A U.S. federal judge this week ordered Odebrecht to pay $2.6 billion in fines for violations of the Foreign Corrupt Practices Act, securing a plea deal reached last year with authorities in the United States, Brazil, and Switzerland.
On April 17, U.S. District Court Judge for the Eastern District of New York Raymond Dearie sentenced Odebrecht to pay $2.39 billion to the government of Brazil; $93 million to the U.S. Department of Treasury; and $116 million to the Switzerland government.
In December 2016, Odebrecht pleaded guilty to a one-count criminal information by the Criminal Division’s Fraud Section and the U.S. Attorney’s Office in the U.S. District Court for the Eastern District of New York, charging the company with conspiracy to violate the anti-bribery provisions of the FCPA.
The Odebrecht judgment, published April 11, details the scope of the bribery scheme: “Executives and officers at the highest levels of Odebrecht were knowledgeable of and participated in the corrupt scheme,” court documents state. Between 2011 and 2016, Odebrecht and its co-conspirators “paid approximately $788 million in bribes in association with more than 100 projects in twelve countries.”
These countries include Angola, Argentina, Brazil, Colombia, Dominican Republic, Ecuador, Guatemala, Mexico, Mozambique, Panama, Peru and Venezuela. “Odebrecht, together with its co-conspirators, received approximately $3.336 billion in ill-gotten benefits,” court documents state.
As part of the scheme, Odebrecht and its co-conspirators created and funded an elaborate, secret financial structure within the company, a “Division of Structured Operations,” that operated with the sole purpose to account for and disburse bribe payments to foreign government officials and political parties.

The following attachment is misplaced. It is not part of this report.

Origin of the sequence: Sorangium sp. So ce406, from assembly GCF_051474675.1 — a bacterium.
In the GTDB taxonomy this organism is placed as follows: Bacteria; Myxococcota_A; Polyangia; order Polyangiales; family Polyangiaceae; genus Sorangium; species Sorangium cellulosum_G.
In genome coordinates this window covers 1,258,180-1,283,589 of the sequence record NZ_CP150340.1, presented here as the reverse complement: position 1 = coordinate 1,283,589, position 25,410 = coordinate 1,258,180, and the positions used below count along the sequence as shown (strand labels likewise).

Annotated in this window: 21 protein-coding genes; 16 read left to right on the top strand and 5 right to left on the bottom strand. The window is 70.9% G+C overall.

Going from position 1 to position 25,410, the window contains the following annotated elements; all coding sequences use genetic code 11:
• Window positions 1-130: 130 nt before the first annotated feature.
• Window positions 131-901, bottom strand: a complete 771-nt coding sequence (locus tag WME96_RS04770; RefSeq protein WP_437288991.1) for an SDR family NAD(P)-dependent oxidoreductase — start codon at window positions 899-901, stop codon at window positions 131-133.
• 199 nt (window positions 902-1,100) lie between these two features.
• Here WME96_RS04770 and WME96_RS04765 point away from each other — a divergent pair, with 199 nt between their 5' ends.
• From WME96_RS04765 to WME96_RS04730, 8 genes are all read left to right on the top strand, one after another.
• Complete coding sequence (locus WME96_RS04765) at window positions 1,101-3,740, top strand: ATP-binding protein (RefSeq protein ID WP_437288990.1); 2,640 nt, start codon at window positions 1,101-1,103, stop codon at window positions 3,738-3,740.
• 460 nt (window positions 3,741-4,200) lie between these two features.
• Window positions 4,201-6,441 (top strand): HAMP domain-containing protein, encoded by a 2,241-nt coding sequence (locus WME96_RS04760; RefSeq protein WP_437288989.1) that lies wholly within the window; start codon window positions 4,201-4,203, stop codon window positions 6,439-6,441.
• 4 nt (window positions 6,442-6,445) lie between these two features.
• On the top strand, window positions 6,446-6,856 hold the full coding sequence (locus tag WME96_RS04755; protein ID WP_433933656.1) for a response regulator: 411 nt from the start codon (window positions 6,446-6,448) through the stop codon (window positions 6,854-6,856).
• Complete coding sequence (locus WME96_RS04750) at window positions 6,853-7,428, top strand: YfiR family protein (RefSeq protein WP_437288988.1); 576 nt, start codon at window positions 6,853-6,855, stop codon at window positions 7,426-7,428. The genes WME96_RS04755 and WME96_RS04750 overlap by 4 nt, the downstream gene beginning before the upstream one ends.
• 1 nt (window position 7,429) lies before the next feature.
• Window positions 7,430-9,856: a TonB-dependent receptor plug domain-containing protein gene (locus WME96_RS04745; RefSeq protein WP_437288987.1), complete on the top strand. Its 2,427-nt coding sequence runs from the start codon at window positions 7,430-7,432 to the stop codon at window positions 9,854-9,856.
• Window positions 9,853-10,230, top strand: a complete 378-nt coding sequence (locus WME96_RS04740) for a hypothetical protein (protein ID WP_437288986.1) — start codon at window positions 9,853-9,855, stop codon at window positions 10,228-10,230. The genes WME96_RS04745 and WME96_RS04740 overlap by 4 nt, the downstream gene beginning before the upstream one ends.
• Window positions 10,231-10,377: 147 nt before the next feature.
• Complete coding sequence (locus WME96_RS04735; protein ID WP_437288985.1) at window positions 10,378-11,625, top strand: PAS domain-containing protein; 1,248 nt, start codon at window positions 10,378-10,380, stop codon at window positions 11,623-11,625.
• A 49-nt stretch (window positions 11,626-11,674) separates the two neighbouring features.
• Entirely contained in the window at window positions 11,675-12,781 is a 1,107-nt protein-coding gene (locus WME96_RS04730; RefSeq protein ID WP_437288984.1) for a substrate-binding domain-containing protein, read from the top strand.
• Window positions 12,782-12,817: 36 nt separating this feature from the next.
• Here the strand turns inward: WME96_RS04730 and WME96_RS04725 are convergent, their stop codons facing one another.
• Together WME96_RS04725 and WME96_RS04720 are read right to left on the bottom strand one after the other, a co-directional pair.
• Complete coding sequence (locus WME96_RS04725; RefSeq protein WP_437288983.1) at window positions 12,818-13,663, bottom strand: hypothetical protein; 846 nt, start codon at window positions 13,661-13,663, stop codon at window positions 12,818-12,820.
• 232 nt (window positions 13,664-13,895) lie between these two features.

To conceal its activities, the Division of Structured Operations used a separate and off-book communications system, which Odebrecht and its co-conspirators used to communicate with one another about the bribes via secure e-mails and instant messages, using codenames and passwords, the Justice Department stated.
As part of the settlement, Odebrecht agreed to adopt enhanced compliance procedures and to retain independent compliance monitors for three years. At the time of the filing, the parties had selected a monitor, who had already commenced work pursuant to the plea agreement, court documents stated.
The court documents revealed further details on the remedial measures Odebrecht has taken to enhance its compliance department, including:
Increasing by 50 percent the number of employees dedicated to compliance;
More than doubling resources devoted to compliance in 2016 and more than tripling the budget for 2017;
Creating a chief compliance officer position that reports directly to the audit committee;
Adopting heightened controls and anti-corruption compliance protocols, including hospitality and gift approval procedures
Terminating 51 individuals who participated in the misconduct;
Disciplining an additional 26 individuals who engaged in the misconduct, including suspensions of up to a year and a half, significant financial penalties, and demotion to non-managerial, non-supervisory, non-decision making roles, for each of the 26 individuals;
Requiring individualized anti-corruption compliance and business ethics training for each of the 26 individuals, and requiring each to be subject to heightened oversight and day-to-day supervision, including ensuring that the independent compliance monitor has full access and authority to evaluate the business activities and ongoing compliance of those individuals; and
Incorporating adherence to compliance principles into employee performance evaluation and compensation;
The criminal penalty for Odebrecht reflects a 25 percent reduction off the bottom of the U.S. Sentencing Guidelines fine range, because of Odebrecht’s full cooperation with the government’s investigation.